It’s easy to dismiss content marketing as the latest buzzword, saving yourself the effort of getting a content marketing program started. However, as Alexandra Middleton explains, this could be a mistake as egregious as rejecting the Beatles, deciding not to buy into Google, or selling a 10 per cent stake in Apple for $800.
With the benefit of hindsight, it’s easy to pass judgement on some of the biggest gaffes in corporate history. While the Beatles would become one of the most successful and beloved bands of all time, Deeca Recording Company didn’t get the memo, rejecting the band in 1962 on the premise that “guitar music was on the way out”.
Equally gut-wrenching was the decision by venture capitalist James Altucher not to buy a share in Google in 2000. At the time he described the opportunity as too small, but today says he made “the worst venture capital decision in history”.
If this doesn’t have you squirming in your seat, how about the time when one of the original Apple founders, Ron Wayne, decided to sell his 10 per cent stake in the business for a measly $800? Today those shares would be a worth a cool $35 billion. The cringe-worthy list goes on.
Content marketing is one of those big ideas that will have you kicking yourself with regret if you ignore it. By sticking with a traditional marketing approach, you place yourself at high risk of being left behind by your competitors. To shock you into perspective, here’s one of our favourite videos.
Content marketing is by no means a new concept. Today, Michelin is a brand synonymous with both tyres and fine dining, two products that at surface level have little to no connection. But this dual image is no accident; the brand’s use of restaurants in marketing to support the sale of Michelin’s core products, tyres, is an early example of successful content marketing.
The Michelin Guide has been kicking around for more than 100 years and the stars awarded in it are coveted by hotels and restaurants across the globe. Regardless of its age, The Guide’s story is a timeless example of the genius of content marketing, with lessons that can be applied to businesses of all shapes and sizes.
At the turn of the 20th century, there were fewer than 3000 cars on the roads of France. The founding brothers of Michelin understood that by providing useful information to motorists in the form of maps, instructions for repairing and changing tyres, and lists of car mechanics, hotels and petrol stations, they would make it easier and more enticing for people to get out on the road, ultimately boosting sales of their product. If you’re thinking, ‘that’s clever’, reframe that thought – the phrase I think you’re looking for is ‘that makes complete and perfect sense’.
While it’s natural to have misgivings and objections, we’ve heard them all before, and answered them. So, before you make a decision, let me explain why you should absolutely say yes to a content marketing pilot program.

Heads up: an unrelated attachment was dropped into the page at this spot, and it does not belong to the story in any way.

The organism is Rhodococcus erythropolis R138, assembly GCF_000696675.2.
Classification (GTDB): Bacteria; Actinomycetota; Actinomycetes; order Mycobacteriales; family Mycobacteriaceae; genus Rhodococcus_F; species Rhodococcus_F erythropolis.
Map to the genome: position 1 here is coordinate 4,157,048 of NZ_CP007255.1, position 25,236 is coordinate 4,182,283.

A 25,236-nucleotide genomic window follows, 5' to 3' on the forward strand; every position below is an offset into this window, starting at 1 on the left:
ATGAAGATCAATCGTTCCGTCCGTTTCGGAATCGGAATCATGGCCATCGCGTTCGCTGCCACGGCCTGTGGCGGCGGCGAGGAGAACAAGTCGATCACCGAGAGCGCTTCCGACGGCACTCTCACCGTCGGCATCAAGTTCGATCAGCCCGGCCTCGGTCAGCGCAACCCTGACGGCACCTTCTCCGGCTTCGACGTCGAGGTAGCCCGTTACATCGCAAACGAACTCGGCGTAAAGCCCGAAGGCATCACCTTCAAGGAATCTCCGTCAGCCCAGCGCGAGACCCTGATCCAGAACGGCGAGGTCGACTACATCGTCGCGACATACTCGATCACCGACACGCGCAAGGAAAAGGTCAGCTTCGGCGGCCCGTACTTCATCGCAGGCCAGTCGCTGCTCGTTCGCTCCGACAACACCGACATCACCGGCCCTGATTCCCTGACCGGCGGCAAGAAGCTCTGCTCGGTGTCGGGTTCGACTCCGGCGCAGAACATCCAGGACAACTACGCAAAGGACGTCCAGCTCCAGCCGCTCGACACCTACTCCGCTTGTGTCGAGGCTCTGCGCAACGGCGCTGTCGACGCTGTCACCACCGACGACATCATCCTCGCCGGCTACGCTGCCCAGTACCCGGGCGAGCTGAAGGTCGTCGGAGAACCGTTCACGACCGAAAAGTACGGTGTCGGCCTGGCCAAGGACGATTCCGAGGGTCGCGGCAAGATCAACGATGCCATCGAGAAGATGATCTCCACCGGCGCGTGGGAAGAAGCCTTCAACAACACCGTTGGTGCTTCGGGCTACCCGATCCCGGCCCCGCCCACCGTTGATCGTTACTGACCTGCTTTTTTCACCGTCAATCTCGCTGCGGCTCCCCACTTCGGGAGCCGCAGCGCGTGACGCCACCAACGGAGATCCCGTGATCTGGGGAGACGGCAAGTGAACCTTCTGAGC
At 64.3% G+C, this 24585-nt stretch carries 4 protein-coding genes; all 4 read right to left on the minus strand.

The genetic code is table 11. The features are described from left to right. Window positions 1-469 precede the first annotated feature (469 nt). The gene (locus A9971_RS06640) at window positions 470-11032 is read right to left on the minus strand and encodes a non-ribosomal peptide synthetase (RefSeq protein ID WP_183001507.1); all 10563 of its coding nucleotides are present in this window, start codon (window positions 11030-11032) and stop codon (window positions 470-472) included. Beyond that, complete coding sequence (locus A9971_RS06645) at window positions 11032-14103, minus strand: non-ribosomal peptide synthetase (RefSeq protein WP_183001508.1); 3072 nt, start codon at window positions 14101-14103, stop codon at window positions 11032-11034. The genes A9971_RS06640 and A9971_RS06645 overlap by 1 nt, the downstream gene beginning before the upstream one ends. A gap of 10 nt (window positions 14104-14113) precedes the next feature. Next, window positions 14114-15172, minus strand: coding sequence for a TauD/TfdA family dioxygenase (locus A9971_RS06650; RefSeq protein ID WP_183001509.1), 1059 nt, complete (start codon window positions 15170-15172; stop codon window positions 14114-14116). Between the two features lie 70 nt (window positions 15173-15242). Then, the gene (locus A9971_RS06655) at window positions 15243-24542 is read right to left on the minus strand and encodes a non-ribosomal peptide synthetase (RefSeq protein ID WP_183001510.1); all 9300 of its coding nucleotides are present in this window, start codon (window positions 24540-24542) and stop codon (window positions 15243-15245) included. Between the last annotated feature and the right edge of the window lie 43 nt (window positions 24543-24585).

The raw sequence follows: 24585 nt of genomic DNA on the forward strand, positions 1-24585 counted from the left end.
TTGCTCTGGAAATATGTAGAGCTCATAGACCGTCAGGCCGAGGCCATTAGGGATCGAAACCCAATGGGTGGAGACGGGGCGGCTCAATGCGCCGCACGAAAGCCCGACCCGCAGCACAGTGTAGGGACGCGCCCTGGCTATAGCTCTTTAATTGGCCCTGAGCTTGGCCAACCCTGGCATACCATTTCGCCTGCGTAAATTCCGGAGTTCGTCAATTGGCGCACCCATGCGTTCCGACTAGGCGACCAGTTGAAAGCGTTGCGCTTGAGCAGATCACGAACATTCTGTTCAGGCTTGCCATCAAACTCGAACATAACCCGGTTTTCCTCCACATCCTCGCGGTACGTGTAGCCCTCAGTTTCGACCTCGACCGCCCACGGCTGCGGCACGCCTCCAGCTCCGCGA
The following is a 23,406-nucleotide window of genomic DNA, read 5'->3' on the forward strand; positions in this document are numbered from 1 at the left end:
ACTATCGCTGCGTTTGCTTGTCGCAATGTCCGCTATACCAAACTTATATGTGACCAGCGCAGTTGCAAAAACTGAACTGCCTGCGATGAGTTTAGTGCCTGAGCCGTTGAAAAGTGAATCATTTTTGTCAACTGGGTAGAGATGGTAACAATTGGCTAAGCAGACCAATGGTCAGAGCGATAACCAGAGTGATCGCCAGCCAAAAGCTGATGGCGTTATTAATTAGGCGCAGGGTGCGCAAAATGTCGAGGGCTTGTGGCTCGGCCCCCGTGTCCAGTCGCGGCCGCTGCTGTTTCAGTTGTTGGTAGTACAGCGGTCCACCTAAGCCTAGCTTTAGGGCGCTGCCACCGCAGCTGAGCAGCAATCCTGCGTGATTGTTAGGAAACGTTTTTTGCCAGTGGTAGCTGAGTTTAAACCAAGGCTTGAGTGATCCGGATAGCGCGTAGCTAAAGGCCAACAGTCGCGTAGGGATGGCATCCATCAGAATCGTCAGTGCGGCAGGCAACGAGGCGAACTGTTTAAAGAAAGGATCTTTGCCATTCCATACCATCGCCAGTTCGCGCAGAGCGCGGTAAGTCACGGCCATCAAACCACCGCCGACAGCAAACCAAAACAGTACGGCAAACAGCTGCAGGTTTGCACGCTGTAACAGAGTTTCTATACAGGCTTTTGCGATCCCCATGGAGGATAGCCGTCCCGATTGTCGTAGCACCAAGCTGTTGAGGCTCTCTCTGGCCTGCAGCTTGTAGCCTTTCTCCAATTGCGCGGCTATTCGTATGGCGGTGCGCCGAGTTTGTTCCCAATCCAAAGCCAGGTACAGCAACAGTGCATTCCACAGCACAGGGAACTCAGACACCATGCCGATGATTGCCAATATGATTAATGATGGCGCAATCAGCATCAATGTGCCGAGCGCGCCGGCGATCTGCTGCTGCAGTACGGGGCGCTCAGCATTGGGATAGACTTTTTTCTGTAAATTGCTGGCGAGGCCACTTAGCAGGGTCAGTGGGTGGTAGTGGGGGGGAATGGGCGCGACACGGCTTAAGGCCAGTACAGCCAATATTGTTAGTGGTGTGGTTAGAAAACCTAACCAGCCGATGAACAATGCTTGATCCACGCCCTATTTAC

“Our marketing strategy is working just fine.”
When discussing business strategy I’m sure you’ve never had someone suggest that sitting on your laurels is the secret to success. If you want your business to grow you need to constantly challenge the effectiveness of your approach, including your dependence on traditional marketing. A study by Kapost and Elouqa found that content marketing ROI outweighed the ROI of paid search by more than three times. In the study, only nine leads were generated by paid search, compared to the 31 leads generated by content marketing. The study also highlighted the significant cost reduction of a content marketing approach, with mid-sized businesses spending 31 per cent less than they would have on paid search, and larger businesses investing 41 per cent less.
What’s more, good content doesn’t garner momentary attention; it retains its relevance and value over time. When done really well, it’s likely to be shared with others, giving it a far greater reach than any traditional paid advertisement.
“We already have a team devoted to PR and comms.”
Think about how many marketing messages you see on any given day. Some you elect to receive, such as newsletters or blogs you may follow, while others are simply in your face. Now think, how many of those do you engage with and how many do you actively ignore? Yes you may have an exceptionally talented PR and comms team behind you, but the case studies and statistics they generate are not your end game. I’m not saying their role is redundant, but the opposite. To have the greatest impact though, the work of that team needs to feed into an overall content strategy. Consumers don’t just want to know your logo or your founder’s story, they want a clear idea of what your products or your services can do for them.